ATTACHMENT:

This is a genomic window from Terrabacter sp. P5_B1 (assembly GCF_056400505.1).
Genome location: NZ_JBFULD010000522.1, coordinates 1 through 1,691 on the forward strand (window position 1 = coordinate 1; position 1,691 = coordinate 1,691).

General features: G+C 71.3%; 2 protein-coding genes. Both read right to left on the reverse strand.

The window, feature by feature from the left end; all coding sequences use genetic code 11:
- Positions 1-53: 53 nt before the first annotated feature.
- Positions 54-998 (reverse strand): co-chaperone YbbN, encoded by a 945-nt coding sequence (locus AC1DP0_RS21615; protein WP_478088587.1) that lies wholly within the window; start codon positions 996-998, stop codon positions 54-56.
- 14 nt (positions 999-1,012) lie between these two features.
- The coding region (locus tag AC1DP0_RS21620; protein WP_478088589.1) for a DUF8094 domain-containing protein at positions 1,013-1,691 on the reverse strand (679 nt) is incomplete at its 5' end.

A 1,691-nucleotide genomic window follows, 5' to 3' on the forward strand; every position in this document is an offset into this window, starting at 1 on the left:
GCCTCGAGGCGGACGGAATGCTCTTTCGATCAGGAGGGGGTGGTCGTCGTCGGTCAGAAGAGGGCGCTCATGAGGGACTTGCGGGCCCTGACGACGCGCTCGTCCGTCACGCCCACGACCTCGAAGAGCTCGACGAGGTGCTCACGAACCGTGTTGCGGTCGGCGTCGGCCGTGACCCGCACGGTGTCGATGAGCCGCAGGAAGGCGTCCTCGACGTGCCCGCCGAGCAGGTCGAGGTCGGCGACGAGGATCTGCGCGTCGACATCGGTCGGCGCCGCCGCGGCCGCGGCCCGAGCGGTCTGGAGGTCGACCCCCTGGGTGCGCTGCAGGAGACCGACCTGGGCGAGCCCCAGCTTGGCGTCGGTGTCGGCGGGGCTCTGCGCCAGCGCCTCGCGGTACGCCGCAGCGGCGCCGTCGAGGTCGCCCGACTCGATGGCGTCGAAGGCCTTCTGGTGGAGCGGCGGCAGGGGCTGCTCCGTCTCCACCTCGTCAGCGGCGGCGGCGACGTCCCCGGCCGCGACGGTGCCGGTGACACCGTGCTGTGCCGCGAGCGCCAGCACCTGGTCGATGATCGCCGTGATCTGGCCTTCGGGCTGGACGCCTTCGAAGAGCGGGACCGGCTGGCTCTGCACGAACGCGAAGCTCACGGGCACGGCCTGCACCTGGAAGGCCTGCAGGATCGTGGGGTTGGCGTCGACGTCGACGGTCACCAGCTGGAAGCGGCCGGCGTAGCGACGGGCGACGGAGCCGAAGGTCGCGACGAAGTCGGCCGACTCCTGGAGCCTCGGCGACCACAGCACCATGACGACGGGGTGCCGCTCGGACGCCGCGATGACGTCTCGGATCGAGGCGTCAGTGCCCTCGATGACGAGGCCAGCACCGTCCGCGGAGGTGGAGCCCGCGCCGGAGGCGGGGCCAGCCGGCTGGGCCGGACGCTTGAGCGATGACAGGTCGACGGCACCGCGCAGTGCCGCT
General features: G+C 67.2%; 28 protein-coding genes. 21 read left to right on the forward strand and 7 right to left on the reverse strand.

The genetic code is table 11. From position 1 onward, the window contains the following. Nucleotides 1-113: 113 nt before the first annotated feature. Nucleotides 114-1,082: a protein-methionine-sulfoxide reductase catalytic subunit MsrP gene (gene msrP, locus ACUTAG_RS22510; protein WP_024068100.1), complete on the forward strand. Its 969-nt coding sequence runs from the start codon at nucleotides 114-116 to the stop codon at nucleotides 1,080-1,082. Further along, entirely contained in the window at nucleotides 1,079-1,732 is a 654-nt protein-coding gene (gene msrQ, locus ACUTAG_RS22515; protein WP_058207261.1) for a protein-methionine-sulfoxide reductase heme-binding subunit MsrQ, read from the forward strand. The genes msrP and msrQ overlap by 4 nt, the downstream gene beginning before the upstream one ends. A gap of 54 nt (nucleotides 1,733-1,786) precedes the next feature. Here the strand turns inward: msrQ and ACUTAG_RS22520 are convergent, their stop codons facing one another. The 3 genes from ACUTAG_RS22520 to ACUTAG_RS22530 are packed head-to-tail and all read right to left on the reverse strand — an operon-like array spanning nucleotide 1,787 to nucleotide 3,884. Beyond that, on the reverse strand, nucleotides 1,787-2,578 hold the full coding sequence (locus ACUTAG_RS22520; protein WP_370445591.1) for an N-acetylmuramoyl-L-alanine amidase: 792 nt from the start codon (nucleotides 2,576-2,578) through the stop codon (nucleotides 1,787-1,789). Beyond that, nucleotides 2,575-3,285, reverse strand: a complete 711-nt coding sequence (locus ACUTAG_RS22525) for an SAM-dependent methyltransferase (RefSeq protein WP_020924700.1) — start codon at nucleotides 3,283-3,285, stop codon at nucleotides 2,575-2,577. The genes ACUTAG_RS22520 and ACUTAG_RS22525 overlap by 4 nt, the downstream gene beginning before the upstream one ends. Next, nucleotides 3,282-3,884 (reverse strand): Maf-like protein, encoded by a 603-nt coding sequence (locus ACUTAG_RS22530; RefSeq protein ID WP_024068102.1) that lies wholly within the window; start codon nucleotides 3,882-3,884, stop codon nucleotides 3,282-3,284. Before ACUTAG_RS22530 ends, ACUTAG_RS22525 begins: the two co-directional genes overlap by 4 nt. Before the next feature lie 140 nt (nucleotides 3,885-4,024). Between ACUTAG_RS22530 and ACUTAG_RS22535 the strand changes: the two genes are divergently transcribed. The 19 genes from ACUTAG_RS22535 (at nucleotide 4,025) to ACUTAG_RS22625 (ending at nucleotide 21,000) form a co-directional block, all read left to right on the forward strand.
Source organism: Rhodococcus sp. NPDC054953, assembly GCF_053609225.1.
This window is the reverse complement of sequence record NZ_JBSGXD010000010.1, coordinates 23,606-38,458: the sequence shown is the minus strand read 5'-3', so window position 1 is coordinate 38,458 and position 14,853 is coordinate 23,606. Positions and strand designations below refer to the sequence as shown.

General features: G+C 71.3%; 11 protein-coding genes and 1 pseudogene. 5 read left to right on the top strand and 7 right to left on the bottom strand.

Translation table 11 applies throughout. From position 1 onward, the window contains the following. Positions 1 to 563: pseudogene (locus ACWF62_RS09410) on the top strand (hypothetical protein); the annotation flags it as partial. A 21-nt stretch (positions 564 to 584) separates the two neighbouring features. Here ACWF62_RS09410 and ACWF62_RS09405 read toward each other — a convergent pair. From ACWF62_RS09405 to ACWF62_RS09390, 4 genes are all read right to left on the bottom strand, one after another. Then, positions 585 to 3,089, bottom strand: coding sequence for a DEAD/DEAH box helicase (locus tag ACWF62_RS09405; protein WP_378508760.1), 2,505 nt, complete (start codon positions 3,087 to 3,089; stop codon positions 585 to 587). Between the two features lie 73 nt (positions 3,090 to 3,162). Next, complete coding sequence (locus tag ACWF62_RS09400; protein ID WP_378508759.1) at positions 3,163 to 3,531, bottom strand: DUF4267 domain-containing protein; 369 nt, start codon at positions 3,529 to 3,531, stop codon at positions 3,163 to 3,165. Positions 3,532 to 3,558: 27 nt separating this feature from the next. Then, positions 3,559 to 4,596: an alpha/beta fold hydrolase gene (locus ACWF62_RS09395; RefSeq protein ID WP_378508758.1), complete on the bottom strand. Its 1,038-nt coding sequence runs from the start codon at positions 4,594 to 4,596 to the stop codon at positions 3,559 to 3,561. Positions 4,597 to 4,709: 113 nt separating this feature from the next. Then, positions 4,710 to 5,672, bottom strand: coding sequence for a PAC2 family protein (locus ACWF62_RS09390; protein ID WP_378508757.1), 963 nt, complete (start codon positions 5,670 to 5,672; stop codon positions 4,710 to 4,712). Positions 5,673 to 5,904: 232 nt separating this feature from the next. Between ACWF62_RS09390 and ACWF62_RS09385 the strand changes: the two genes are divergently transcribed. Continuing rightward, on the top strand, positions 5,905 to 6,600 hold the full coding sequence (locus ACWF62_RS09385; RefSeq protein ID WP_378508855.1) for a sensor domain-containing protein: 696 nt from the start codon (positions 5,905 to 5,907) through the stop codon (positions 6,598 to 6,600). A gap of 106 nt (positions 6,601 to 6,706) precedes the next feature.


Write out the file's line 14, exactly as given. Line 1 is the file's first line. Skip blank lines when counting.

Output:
This window is the reverse complement of sequence record NZ_JBSGXD010000010.1, coordinates 23,606-38,458: the sequence shown is the minus strand read 5'-3', so window position 1 is coordinate 38,458 and position 14,853 is coordinate 23,606. Positions and strand designations below refer to the sequence as shown.